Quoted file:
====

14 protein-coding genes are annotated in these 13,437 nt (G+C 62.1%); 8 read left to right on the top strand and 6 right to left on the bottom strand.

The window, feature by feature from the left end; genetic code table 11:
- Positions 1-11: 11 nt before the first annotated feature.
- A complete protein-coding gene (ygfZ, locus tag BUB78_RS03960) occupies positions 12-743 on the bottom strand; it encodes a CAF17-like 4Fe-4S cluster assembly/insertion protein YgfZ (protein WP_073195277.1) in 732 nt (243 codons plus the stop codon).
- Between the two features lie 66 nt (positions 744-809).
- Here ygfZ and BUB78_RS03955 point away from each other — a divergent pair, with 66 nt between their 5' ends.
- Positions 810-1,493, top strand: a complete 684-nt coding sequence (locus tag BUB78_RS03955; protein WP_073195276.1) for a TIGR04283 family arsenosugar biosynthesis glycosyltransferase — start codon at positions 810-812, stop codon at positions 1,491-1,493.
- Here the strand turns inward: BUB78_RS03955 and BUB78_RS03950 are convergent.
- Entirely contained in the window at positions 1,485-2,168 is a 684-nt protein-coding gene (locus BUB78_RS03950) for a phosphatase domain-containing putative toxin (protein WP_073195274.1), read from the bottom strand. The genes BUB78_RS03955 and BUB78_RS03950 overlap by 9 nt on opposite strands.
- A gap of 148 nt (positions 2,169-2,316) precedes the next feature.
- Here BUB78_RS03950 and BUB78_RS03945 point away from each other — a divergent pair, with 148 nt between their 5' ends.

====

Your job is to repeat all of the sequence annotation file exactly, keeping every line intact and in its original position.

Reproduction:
14 protein-coding genes are annotated in these 13,437 nt (G+C 62.1%); 8 read left to right on the top strand and 6 right to left on the bottom strand.

The window, feature by feature from the left end; genetic code table 11:
- Positions 1-11: 11 nt before the first annotated feature.
- A complete protein-coding gene (ygfZ, locus tag BUB78_RS03960) occupies positions 12-743 on the bottom strand; it encodes a CAF17-like 4Fe-4S cluster assembly/insertion protein YgfZ (protein WP_073195277.1) in 732 nt (243 codons plus the stop codon).
- Between the two features lie 66 nt (positions 744-809).
- Here ygfZ and BUB78_RS03955 point away from each other — a divergent pair, with 66 nt between their 5' ends.
- Positions 810-1,493, top strand: a complete 684-nt coding sequence (locus tag BUB78_RS03955; protein WP_073195276.1) for a TIGR04283 family arsenosugar biosynthesis glycosyltransferase — start codon at positions 810-812, stop codon at positions 1,491-1,493.
- Here the strand turns inward: BUB78_RS03955 and BUB78_RS03950 are convergent.
- Entirely contained in the window at positions 1,485-2,168 is a 684-nt protein-coding gene (locus BUB78_RS03950) for a phosphatase domain-containing putative toxin (protein WP_073195274.1), read from the bottom strand. The genes BUB78_RS03955 and BUB78_RS03950 overlap by 9 nt on opposite strands.
- A gap of 148 nt (positions 2,169-2,316) precedes the next feature.
- Here BUB78_RS03950 and BUB78_RS03945 point away from each other — a divergent pair, with 148 nt between their 5' ends.